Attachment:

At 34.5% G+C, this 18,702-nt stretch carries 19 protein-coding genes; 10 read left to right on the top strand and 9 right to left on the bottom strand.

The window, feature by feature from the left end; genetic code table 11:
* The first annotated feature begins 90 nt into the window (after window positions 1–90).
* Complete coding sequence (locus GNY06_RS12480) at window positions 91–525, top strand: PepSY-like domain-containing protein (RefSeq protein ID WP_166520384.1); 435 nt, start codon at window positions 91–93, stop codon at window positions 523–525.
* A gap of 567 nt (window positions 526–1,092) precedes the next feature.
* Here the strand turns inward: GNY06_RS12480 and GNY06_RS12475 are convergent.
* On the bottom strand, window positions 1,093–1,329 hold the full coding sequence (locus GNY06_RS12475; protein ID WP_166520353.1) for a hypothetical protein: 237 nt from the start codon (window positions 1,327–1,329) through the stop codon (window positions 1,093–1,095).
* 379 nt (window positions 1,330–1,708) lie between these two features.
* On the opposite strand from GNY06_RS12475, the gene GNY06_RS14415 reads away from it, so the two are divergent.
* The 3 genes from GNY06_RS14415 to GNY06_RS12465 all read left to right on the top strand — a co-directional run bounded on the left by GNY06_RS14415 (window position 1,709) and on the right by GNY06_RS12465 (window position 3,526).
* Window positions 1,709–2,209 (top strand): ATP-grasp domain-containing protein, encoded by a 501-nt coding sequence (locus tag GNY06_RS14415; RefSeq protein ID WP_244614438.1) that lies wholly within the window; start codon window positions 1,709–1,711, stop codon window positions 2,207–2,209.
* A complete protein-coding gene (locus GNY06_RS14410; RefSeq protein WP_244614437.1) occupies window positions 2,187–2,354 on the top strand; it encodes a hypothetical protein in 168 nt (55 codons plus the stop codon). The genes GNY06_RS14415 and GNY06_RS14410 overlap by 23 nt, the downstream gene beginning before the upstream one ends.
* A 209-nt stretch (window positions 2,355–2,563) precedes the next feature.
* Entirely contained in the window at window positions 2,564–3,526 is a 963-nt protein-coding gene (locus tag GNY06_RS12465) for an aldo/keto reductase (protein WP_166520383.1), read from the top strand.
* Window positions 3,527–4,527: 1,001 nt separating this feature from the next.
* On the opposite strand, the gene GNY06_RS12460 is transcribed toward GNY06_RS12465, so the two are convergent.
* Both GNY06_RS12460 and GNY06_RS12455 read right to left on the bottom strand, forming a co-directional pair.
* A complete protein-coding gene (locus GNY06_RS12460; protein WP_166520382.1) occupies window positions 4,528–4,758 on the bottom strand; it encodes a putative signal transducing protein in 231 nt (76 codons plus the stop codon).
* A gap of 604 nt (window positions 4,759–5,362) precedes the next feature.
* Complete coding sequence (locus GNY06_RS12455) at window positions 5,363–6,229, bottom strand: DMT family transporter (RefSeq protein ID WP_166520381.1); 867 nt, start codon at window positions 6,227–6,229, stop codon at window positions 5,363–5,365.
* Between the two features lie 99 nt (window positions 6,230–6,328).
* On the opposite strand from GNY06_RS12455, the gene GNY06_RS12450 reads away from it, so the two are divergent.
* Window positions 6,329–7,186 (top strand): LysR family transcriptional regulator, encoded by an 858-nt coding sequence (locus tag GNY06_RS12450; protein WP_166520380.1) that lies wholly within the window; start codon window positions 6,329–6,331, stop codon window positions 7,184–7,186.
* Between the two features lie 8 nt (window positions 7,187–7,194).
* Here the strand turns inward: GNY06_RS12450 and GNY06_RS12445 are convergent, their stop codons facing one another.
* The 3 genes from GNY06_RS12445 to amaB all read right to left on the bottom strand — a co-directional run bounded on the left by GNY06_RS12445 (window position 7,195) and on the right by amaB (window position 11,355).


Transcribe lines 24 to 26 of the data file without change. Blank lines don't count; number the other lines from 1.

* Between the two features lie 8 nt (window positions 7,187–7,194).
* Here the strand turns inward: GNY06_RS12450 and GNY06_RS12445 are convergent, their stop codons facing one another.
* The 3 genes from GNY06_RS12445 to amaB all read right to left on the bottom strand — a co-directional run bounded on the left by GNY06_RS12445 (window position 7,195) and on the right by amaB (window position 11,355).